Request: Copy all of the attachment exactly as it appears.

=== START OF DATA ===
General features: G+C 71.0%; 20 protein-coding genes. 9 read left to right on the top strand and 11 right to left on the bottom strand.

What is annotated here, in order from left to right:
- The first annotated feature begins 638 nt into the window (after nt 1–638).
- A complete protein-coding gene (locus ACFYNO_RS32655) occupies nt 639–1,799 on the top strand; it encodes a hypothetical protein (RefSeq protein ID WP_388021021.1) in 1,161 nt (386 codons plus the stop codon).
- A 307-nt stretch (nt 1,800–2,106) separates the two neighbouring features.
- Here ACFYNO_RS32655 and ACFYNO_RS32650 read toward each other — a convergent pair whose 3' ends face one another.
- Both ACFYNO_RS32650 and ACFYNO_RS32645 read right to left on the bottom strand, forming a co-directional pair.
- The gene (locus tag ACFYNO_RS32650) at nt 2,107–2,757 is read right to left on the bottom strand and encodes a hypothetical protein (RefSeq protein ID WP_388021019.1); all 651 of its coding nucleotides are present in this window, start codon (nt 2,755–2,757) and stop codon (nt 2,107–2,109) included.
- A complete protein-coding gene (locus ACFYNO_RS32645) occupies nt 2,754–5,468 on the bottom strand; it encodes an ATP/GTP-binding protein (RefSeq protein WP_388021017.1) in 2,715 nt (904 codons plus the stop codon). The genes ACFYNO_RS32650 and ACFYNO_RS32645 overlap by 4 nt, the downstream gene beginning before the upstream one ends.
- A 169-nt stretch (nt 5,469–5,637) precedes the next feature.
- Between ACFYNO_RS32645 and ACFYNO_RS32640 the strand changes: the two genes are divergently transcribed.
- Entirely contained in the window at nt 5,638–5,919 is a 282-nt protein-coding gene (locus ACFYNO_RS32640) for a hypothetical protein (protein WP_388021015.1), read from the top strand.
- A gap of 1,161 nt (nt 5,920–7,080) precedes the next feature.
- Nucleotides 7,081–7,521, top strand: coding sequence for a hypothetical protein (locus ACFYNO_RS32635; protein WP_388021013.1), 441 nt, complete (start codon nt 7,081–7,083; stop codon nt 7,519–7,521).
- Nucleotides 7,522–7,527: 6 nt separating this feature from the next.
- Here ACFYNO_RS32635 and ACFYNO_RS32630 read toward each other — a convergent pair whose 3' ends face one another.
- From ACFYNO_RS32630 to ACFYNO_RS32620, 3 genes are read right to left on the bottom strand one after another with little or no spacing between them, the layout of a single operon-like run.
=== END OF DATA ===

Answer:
General features: G+C 71.0%; 20 protein-coding genes. 9 read left to right on the top strand and 11 right to left on the bottom strand.

What is annotated here, in order from left to right:
- The first annotated feature begins 638 nt into the window (after nt 1–638).
- A complete protein-coding gene (locus ACFYNO_RS32655) occupies nt 639–1,799 on the top strand; it encodes a hypothetical protein (RefSeq protein ID WP_388021021.1) in 1,161 nt (386 codons plus the stop codon).
- A 307-nt stretch (nt 1,800–2,106) separates the two neighbouring features.
- Here ACFYNO_RS32655 and ACFYNO_RS32650 read toward each other — a convergent pair whose 3' ends face one another.
- Both ACFYNO_RS32650 and ACFYNO_RS32645 read right to left on the bottom strand, forming a co-directional pair.
- The gene (locus tag ACFYNO_RS32650) at nt 2,107–2,757 is read right to left on the bottom strand and encodes a hypothetical protein (RefSeq protein ID WP_388021019.1); all 651 of its coding nucleotides are present in this window, start codon (nt 2,755–2,757) and stop codon (nt 2,107–2,109) included.
- A complete protein-coding gene (locus ACFYNO_RS32645) occupies nt 2,754–5,468 on the bottom strand; it encodes an ATP/GTP-binding protein (RefSeq protein WP_388021017.1) in 2,715 nt (904 codons plus the stop codon). The genes ACFYNO_RS32650 and ACFYNO_RS32645 overlap by 4 nt, the downstream gene beginning before the upstream one ends.
- A 169-nt stretch (nt 5,469–5,637) precedes the next feature.
- Between ACFYNO_RS32645 and ACFYNO_RS32640 the strand changes: the two genes are divergently transcribed.
- Entirely contained in the window at nt 5,638–5,919 is a 282-nt protein-coding gene (locus ACFYNO_RS32640) for a hypothetical protein (protein WP_388021015.1), read from the top strand.
- A gap of 1,161 nt (nt 5,920–7,080) precedes the next feature.
- Nucleotides 7,081–7,521, top strand: coding sequence for a hypothetical protein (locus ACFYNO_RS32635; protein WP_388021013.1), 441 nt, complete (start codon nt 7,081–7,083; stop codon nt 7,519–7,521).
- Nucleotides 7,522–7,527: 6 nt separating this feature from the next.
- Here ACFYNO_RS32635 and ACFYNO_RS32630 read toward each other — a convergent pair whose 3' ends face one another.
- From ACFYNO_RS32630 to ACFYNO_RS32620, 3 genes are read right to left on the bottom strand one after another with little or no spacing between them, the layout of a single operon-like run.